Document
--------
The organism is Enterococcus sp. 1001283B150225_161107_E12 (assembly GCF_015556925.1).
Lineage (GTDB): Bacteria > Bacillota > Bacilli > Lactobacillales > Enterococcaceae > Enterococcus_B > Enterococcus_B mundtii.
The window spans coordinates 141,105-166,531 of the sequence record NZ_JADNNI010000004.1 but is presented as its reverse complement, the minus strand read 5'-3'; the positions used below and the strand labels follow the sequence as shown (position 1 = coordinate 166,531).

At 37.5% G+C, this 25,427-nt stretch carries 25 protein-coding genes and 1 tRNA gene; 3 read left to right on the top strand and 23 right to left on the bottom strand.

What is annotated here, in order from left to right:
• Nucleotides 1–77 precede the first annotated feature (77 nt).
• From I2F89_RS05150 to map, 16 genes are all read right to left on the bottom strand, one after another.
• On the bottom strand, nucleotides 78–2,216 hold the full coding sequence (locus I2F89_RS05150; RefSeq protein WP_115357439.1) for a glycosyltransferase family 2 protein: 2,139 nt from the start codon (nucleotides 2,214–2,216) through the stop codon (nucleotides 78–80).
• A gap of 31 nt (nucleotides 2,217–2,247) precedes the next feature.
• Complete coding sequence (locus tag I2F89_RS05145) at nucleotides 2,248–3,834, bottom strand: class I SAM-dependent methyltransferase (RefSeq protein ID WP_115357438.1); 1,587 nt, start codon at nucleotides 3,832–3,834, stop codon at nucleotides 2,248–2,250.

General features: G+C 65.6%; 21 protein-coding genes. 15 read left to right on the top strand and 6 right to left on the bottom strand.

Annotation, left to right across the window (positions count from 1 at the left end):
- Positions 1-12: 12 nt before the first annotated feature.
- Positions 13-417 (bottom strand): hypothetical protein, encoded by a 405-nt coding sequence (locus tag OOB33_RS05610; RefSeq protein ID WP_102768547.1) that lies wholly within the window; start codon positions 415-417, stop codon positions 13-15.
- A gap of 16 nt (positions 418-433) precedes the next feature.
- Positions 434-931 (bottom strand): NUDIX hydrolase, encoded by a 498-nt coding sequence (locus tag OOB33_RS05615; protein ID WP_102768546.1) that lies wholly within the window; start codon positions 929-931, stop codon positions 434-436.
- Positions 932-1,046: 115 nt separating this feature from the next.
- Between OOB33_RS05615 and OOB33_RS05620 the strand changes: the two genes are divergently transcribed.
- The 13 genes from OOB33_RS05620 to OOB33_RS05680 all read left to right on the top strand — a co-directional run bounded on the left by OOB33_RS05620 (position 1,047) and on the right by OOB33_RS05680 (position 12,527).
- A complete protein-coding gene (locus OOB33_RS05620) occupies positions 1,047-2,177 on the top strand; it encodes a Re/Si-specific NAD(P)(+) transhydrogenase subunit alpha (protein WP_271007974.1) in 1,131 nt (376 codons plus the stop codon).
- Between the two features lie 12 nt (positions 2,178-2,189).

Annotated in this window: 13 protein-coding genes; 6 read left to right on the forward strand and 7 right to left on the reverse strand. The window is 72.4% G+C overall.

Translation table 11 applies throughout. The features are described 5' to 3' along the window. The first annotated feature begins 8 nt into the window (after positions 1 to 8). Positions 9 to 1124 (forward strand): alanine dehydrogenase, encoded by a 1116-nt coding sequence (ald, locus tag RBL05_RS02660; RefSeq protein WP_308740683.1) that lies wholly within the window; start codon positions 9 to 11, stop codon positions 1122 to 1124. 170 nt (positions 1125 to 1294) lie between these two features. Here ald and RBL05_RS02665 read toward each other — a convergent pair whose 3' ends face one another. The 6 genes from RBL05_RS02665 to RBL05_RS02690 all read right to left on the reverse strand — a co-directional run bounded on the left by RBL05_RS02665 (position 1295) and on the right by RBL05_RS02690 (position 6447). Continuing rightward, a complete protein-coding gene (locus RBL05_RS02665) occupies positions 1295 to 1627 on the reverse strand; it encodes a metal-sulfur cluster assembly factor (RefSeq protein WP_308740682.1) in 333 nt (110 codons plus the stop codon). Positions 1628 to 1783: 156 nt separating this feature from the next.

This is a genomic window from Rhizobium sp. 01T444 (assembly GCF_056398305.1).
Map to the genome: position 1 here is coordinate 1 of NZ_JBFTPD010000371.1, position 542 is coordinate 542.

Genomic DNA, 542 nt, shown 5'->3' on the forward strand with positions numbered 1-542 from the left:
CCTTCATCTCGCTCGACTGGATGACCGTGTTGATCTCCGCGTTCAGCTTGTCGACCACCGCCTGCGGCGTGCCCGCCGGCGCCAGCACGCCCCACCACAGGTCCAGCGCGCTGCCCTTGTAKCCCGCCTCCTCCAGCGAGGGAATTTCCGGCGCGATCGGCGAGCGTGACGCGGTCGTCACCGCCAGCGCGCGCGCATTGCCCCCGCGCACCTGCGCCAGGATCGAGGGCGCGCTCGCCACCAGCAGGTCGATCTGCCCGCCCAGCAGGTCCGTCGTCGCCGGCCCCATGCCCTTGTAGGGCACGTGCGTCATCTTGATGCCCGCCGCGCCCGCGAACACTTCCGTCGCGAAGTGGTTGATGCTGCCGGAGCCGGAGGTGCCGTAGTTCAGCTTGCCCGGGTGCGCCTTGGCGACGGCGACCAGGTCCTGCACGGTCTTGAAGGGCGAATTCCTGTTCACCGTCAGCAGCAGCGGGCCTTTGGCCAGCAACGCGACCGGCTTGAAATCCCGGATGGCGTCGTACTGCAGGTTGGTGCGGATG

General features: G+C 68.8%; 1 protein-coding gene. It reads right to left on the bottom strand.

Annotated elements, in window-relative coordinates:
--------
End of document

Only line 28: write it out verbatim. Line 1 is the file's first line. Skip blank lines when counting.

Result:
General features: G+C 68.8%; 1 protein-coding gene. It reads right to left on the bottom strand.